Reviews (Part Two)

Author: Anastasia V. Pergakis // Category: ,


One of the most frustrating things about getting reviews or critiques about your work is what to do if you disagree or if you get conflicting information.

I recently had both situations happen to me. I got three new reviews for Chapter One from the novel workshop I am a part of. I had one reviewer tell me that I had too much detail. Basically that I should take out the "narrator" voice telling the story only from the characters perspective. Great advice I thought. Well then the very next day, I had another great review tell me that it needed MORE detail and more descriptions. More internal thoughts from the characters. So, I was stuck - what do I do? Take out or add in? I had a third review tell me that only certain parts needed more detail then other parts needed to be taken out.

So what did I do? I printed out all three reviews and hung them up around my desk. (Just for easy reading). Then I opened up Chapter One and began to read through it, with the mindset that I was a reviewer, not the writer. This is hard to do as often times I get stuck on a scene that I just love - but in reality I know it shouldn't be there. My "notes" folder is full of scenes and even whole chapters that are great, but they just don't work in the story and had to be taken out.

Luckily, my reviews were done with "line by line" edits so I was easily able to find where they thought needed more or less detail. Did I do every single edit suggestion they put in front of me? No, that would be impossible. If I agreed with their suggestion - on a line by line basis, not on the entire chapter - I changed it. If I didn't agree, I would at least take a moment to find out why I disagreed. Is it just because I really like that part or was there another reason (like that part absolutely had to be there to set up the next chapter - that obviously the reader didn't know about yet). I had to be really honest with myself.

However, in the end, I was spurred to continue on to edit chapters 2, 3, 4, 5, AND 6 again! I added over 5,000 words but I am certain I took out just as much! The point is that I took out all the things that were not needed and added in the things that were.

That is the great thing about reviews. I improved 6 chapters based on a review for chapter one. I took their suggestions and advice and carried it through the next few chapters. I didn 't wait for them to read those sections, I merely trudged on. Of course, if they do review the chapters and they have more suggestions, I will do the process over again of seeing how they can be improved. That's the wonderful (or worst) part of revising/editing - you're going to edit a scene many times before it's good to go.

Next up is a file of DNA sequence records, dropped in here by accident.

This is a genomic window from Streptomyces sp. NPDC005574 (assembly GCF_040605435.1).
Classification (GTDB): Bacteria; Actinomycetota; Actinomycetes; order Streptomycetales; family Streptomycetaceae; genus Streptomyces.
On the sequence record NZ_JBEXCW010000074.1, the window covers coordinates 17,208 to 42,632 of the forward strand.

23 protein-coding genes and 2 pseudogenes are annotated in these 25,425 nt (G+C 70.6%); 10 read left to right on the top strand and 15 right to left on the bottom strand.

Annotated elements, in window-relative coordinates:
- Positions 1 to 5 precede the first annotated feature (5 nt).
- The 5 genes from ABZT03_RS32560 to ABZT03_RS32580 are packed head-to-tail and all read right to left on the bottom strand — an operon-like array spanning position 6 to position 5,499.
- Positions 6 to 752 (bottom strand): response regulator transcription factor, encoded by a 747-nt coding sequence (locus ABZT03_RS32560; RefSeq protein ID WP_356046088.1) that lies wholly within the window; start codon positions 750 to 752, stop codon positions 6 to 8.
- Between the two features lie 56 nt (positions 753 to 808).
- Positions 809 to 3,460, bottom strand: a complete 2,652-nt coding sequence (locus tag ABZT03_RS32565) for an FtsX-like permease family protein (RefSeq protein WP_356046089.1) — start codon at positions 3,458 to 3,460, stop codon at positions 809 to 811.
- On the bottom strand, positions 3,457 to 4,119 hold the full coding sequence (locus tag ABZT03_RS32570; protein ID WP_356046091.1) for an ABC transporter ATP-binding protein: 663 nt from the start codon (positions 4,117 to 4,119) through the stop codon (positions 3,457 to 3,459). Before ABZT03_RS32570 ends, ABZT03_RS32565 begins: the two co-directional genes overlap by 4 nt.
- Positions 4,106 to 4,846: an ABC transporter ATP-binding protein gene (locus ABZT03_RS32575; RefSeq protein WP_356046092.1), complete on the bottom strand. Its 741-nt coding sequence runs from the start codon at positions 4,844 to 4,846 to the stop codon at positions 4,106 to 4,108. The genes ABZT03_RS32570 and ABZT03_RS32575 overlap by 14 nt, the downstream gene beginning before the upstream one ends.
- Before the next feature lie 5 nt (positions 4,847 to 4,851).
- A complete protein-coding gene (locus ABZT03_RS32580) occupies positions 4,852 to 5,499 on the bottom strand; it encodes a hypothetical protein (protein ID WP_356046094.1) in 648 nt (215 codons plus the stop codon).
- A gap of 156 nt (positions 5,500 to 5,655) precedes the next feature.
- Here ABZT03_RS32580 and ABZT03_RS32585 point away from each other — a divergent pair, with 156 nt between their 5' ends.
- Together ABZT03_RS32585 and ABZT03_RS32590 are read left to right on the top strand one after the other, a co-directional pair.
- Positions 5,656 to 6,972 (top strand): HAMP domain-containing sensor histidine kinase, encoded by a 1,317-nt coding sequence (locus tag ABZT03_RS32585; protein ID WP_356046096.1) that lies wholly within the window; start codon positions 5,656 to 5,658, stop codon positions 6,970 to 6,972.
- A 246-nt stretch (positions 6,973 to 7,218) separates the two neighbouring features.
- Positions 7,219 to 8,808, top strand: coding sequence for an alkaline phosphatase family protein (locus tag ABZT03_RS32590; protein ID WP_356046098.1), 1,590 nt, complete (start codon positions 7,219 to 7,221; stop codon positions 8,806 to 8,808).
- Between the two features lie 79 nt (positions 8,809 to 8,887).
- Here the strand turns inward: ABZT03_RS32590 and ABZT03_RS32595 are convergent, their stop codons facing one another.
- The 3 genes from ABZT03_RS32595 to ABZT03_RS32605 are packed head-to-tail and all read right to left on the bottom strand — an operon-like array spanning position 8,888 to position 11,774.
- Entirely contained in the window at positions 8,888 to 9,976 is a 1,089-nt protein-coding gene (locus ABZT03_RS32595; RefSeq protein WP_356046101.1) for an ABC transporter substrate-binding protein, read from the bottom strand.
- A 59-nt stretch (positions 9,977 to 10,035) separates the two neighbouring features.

With the major re-editing of this first 6 chapters (which morphed chapter 7 into it, so chapter 7 was basically deleted) - the now Chapter 7 is being written from scratch! All new stuff is being added. The idea brewing in my head will add a huge dinamic to the story and new relationships for the characters. To give you a little hint - what is an adventure without a bit of fire?

1 Response to "Reviews (Part Two)"

SM Blooding Says :
February 18, 2010 at 2:28 PM

Getting reviews and figuring out what to use is hard sometimes, but in the end, you gotta trust your gut! It's your story. You know what needs to happen and how. You know your Voice. *shrug*

People review based on their knowledge level. People who review my work are an interesting group. Take my Demon Talker Series. I have my target audience who have two different sets of reviews. Reading between the lines, it goes a little like this:

"This isn't anywhere even remotely close to Anita Blake. This needs to be more like Anita."

Or...

"This is interesting. What's the book about?"

*dead pan stare*

Frankie

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